Sunday, January 15, 2023

Things I Did in 2022: Early Imperial Roman Cavalry

Parish work has been rewarding this last week but has left me with precious little time to paint or to post here.   With a slight respite this afternoon, here’s a return to some of the projects I completed last year.

Following on the heels of a surprise turn to Ancients Gaming, I decided to paint some Roman cavalry as adversaries for my Germanic warriors.   I have only a vague idea of how the Romans used cavalry in Germania, probably more as scouts and line of communications troops than on the battlefield, but I’m sure they had their share of skirmishes and patrols.  I showed this figures to my friend, Consul Homo Lepus, who knows more about Romans than I do, and he was impressed that the Victrix figures come with quivers (right word??) for their javelins, as well as blankets, canteens and other useful kit.

These are 28mm plastic Victrix figures, with shield transfers by Little Big Men Studios.  The horses are painted using Foundry tri-colour paints from their “Horse” paints set.   I’m still figuring these paints out but in general I’m pleased with them and would use them again.

Command figures:

I have quite a few more ancients to paint, including Roman auxiliary infantry and archers, and more lead Germans thanks to the Wargames Foundry Diamond Jubilee sale last year where my finger slipped and I bought rather a few.As I may have posted here earlier, I acquired the Germans last year when the local gaming group was playing a lot of skirmish games using Clash of Spears rules, and I may stick with them or perhaps look at Too Fat Lardies’ Infamy rules.   I also have a set of rules from Helion, Three Ages of Rome by Philip Garton, which I confess I’ve barely looked at since it arrived.  

So ancients are not a back burner project, exactly, more of an interesting diversion which I’ll pursue this year.

Blessings to your brushes,


Tuesday, January 10, 2023

#Terrain Tuesday: Warbases Prussian Barn WIP

Hello friends:

I’m reviving a feature here which I’ve called Terrain Tuesday.   Here’s a bit of progress on a project carried over from last year, this 28mm Warbases T-Shaped Barn from their Napoleonic Prussia series.   I can use these in a variety of horse and musket settings, and this particular model could possibly be used in a North American setting, assuming the barn was built by settlers of German origin.

I wasn’t happy with the MDF roof, so I ordered some of the Warbases cardboard roof tiles sets and laboriously glued them on.

Now I have to decide how to paint the roof.   I was thinking a brown base coat, and then a dry brush of red, as most German roofs I’ve seen in paintings of the period seem to have red roofs.   Any advice?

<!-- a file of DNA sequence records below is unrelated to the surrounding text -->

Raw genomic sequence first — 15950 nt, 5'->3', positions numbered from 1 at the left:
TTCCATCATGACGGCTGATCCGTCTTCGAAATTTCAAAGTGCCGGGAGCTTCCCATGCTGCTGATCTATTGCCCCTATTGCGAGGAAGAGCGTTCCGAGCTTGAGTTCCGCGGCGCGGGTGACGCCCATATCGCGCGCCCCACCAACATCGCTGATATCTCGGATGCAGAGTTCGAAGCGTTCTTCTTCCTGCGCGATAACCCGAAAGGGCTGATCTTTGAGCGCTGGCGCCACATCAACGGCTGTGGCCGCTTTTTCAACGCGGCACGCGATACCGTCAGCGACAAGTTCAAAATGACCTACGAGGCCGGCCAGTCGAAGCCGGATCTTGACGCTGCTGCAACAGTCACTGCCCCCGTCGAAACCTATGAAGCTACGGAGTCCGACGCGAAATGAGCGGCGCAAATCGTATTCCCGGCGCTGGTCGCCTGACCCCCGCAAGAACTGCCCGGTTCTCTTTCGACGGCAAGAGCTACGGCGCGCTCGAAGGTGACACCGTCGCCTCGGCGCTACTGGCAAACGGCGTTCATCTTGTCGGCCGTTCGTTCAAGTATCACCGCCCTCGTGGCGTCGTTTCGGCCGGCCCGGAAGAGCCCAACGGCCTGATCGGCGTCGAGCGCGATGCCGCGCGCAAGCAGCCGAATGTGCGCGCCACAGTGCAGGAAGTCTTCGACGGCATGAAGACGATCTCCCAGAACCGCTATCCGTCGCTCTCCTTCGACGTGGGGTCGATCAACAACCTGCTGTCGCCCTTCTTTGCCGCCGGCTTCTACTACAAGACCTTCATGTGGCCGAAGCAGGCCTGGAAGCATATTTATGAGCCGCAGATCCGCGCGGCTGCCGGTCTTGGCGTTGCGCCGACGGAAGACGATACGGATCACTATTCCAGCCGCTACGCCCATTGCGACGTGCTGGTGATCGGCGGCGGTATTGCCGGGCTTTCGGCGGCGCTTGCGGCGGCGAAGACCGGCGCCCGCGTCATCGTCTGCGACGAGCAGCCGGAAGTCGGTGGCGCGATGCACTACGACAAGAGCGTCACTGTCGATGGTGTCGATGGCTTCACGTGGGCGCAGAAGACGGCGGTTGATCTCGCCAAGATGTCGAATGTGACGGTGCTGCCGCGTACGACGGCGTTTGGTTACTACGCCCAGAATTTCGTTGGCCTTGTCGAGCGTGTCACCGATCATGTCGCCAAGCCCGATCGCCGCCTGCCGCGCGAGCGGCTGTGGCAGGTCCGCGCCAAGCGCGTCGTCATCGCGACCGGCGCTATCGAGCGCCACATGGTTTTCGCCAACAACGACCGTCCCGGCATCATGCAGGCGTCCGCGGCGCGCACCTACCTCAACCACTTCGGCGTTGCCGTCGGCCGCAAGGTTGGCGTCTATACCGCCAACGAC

Blessings to your modelling.  MP+

Wednesday, January 4, 2023

Things I Did in 2022 - Tiny Prussians

I don’t think I’m going to do a full year in review blog post, but I will do a few posts to highlight some projects and directions that seemed fruitful to me.  3D printing was definitely the big thing of 2022 for me, and while it was often enormously frustrating, it also opened some doors, including the possibility of doing SYW battles in a big way.

In 2022 I agreed to help Henry Turner by printing and painting some figures from his recent 6mm/15mm Seven Years War Kickstarter, in return for a discount on the range of STL files.    Henry sent me some files, including these Prussian musketeers, which you see here.

 The figures print in strips of four, including one strip of musicians (seen above in the front left of the second base) and below on the far left, and a command strip.  I would say that the detailing is comparable to Baccus, and while these figures look lumpish and squat when scaled up, at 6mm they look fine.   Fairly easy to paint and they look good when based, using the same size bases I use for my 6mm Napoleonics and with my scenery.  There’s definitely a large battle project here if I want to pursue it.


If there’s any downside to 3D printing, it’s simply the time cost of cranking out figures - a print run of this size, assuming it all goes smoothly, is a day to set up and print, and another to clean and cure the figures.    It may be easier to just order some starter packs from Baccus, and then flesh them out with prints as I choose to.   At any rate, this project was a successful proof of concept.

Blessings to your printers and brushes!